So That Nigeria May Survive the 2015 Presidential Elections By Nnaemeka Oruh  

jona

Today, we shall be headed to the polls for the 2015 Presidential and national assembly elections. Then two weeks later, the governorship and state assembly elections will hold. This year’s presidential election will arguably be the most fiercely contested, and the closest presidential elections since the history of Nigeria’s democracy. The All Progressives Congress (the major opposition party in Nigeria) has over the past one year grown to be a robust and influential party which stands within touching distance of taking over from the ruling People’s Democratic Party (PDP).Few will argue that this development has engendered a sense of insecurity amongst the ruling party and has ultimately become very healthy for our democracy.  Yet, as we go to the polls, it is important that we be careful, and desist from certain acts that may truncate this well worked out democracy.

One of the most important things we need to watch out for is the circulation of false information. In this era of social media, several false information have been in circulation either to gain cheap popularity, or simply to cause mischief and advance some sinister objectives. With the nauseating desire to ‘feel among’, many for the sake of retweets by twitter celebrities have gone as far as cooking up fake stories that they know will pander to the desires of the twitter celebrities, and proceeded to tweet such false news to them in order to gain acceptance and appear relevant. A case in point was when one blatantly lied that the road that leads to the Abia State government house was an untarred single lane road. I was horrified. If I did not know first-hand the state of that road, I would have believed. Yet it was retweeted by a twitter celebrity with over 190,000 followers! Imagine the number of people who thus had access to that lie. This is what I fear the most about this election. Many people will come up with so much falsehood, and those lies will be shared until they are perceived as the truth. My little plea is that we remember that after the elections, we will have a country to build. It will be grossly unwise to use falsehood to engender violence that will consume us all. Remember, the twitter celebrities, the politicians, and so many of those encouraging you may not be in this country if anything violent erupts. At a very safe distance, they will continue to ‘agitate’ for the ‘good of the country’ while you and your relatives face the travails of violence. So it is important for the sake of our country, our democracy, and our own lives and businesses, that we try and report only the truth. Reporting lies will only water the ground for post-election violence which will greatly harm this country.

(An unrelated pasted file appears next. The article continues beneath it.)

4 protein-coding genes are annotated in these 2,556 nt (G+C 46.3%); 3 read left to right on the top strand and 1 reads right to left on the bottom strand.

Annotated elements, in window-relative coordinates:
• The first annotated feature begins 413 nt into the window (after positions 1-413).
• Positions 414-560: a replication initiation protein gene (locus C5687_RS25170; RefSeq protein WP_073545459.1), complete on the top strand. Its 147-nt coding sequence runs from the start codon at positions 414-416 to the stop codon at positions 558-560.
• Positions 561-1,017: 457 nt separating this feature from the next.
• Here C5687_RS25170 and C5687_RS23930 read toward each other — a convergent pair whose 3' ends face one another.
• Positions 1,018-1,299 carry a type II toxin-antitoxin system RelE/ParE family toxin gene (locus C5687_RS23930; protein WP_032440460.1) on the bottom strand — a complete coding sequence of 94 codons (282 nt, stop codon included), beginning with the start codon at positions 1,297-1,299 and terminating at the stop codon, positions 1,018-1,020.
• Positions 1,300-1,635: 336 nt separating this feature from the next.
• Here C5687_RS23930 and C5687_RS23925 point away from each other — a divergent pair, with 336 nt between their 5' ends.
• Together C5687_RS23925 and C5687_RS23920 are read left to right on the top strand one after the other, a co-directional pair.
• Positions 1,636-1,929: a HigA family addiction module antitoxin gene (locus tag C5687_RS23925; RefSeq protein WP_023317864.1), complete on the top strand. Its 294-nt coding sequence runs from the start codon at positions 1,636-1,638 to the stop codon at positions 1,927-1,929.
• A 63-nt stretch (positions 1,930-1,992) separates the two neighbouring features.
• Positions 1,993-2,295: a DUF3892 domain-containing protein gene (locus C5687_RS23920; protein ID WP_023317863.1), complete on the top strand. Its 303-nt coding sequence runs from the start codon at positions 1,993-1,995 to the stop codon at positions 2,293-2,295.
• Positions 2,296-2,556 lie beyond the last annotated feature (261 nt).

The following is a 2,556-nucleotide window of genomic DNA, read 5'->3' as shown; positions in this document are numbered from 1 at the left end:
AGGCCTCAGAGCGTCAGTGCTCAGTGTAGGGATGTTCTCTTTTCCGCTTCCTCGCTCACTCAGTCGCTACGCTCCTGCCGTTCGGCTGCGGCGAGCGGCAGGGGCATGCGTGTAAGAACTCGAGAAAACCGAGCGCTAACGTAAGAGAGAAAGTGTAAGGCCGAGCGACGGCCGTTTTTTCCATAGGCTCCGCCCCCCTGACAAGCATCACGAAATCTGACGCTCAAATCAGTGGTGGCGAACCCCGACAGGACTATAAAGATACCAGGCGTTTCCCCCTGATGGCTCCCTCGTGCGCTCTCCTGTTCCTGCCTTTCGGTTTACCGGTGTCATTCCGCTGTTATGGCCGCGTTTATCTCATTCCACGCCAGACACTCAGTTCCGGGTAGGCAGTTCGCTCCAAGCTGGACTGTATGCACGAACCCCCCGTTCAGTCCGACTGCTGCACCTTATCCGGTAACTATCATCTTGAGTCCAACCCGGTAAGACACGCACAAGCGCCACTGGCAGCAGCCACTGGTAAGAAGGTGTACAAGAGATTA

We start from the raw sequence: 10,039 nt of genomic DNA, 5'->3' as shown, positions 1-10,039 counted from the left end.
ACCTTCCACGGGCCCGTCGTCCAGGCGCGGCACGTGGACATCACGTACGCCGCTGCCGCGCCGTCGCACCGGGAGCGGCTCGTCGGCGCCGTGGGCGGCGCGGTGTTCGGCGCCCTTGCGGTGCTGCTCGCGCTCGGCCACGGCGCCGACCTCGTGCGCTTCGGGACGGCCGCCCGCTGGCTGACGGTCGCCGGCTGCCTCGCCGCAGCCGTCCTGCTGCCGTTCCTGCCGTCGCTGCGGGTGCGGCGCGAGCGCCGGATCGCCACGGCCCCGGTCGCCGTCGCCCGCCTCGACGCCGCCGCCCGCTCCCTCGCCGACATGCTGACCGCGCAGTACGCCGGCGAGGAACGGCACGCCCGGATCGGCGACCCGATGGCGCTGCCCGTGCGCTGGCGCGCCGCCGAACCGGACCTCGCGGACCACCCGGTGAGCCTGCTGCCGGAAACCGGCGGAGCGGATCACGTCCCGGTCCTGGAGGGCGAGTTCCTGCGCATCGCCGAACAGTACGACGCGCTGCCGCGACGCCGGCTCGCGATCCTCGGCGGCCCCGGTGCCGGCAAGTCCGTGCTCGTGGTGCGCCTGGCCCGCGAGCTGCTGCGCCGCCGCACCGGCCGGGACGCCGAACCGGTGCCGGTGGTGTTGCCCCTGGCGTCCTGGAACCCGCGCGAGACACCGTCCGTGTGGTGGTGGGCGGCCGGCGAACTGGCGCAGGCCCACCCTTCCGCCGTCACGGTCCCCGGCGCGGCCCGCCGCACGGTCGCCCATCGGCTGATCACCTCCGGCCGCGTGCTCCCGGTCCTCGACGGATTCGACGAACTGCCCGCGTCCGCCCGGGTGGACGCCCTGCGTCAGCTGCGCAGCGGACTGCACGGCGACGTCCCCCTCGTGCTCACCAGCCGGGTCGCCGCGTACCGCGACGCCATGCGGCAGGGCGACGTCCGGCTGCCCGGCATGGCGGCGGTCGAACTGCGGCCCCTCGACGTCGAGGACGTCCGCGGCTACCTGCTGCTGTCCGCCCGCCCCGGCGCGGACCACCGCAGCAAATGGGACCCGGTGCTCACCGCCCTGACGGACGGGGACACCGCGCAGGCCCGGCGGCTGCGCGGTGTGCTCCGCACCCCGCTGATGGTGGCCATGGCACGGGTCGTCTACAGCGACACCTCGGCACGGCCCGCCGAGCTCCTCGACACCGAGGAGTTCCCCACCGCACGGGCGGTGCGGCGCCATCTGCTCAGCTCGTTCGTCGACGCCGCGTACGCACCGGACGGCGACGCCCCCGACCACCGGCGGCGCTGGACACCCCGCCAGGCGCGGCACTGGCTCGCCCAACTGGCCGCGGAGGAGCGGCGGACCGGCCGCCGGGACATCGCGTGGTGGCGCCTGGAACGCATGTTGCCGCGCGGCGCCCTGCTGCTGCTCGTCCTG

Furthermore, it is already being touted by some that a certain candidate must win the election. I plead for caution in this. The question I ever tire of asking is; ‘what if he does not win?’ I have never heard of any preparation for that eventuality. What that then portends is that if the outcome of the election does not go as a certain party expects, they may resort to accusations of electoral malpractice which may result in post-election violence. I am really worried about this. Which is why I am using this medium to beg that we all keep an open mind. Whoever emerges as the winner of the 28th March Presidential elections, let us all accept that the electorates have spoken, shun violence and join hands in building a better Nigeria. Violence can only lead to us taking retrogressive steps and I want to believe that what we all want is the progress of Nigeria and not the advancement of the goals and aspirations of a few individuals or group of persons.

 

We have been enjoined several times to ‘protect our votes’. It is a very important advice. But I will like to add one more advice to it; do not ‘fight’ for your votes. We sometimes misunderstand what it means to ‘protect’. It is not all protection that demands violence. Protecting our votes does not demand violent acts. In any case, if violence mars a polling unit, the likelihood of the votes from the polling unit being cancelled is very high. If that happens, how then have we protected our votes? So please, let us not fight for the votes.

Happily, the two major contestants of the Presidential election(President Goodluck Ebele Jonathan, and General Mohammadu Buhari) have signed two peace accords. Their supporters should borrow a leaf from these two noble Nigerians, and embrace peace.

We should all collectively desist from using inflammatory words this election period. No matter how much you desire to insult or shout down anybody, try and not use inflammatory words. Let us all desist from violence. Let us all seek peace and embrace it for the sake of this country which we have confessed many times to loving so much. At the end of the day, the one victor after the 28th March Presidential elections should be Nigeria.

Leave a Reply

Your email address will not be published.